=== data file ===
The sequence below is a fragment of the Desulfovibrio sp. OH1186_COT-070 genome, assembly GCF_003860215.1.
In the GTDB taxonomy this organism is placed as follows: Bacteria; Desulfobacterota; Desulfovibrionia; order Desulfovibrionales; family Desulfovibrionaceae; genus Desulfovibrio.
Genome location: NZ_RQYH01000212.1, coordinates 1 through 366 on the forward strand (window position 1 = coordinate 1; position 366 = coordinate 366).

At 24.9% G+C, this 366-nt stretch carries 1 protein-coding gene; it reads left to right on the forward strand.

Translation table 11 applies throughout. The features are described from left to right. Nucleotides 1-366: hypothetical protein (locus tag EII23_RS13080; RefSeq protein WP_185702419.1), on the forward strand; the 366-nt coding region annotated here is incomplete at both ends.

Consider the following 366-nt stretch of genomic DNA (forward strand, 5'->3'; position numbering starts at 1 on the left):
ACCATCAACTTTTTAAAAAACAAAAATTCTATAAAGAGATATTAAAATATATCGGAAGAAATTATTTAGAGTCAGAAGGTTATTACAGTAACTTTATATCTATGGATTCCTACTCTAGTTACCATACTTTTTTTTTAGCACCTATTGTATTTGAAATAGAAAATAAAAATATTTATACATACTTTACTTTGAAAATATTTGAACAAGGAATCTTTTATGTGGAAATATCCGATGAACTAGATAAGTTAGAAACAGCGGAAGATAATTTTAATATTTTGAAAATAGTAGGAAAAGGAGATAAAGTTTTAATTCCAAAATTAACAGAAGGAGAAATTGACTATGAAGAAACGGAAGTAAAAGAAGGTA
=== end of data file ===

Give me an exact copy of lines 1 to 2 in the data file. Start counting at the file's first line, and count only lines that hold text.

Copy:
The sequence below is a fragment of the Desulfovibrio sp. OH1186_COT-070 genome, assembly GCF_003860215.1.
In the GTDB taxonomy this organism is placed as follows: Bacteria; Desulfobacterota; Desulfovibrionia; order Desulfovibrionales; family Desulfovibrionaceae; genus Desulfovibrio.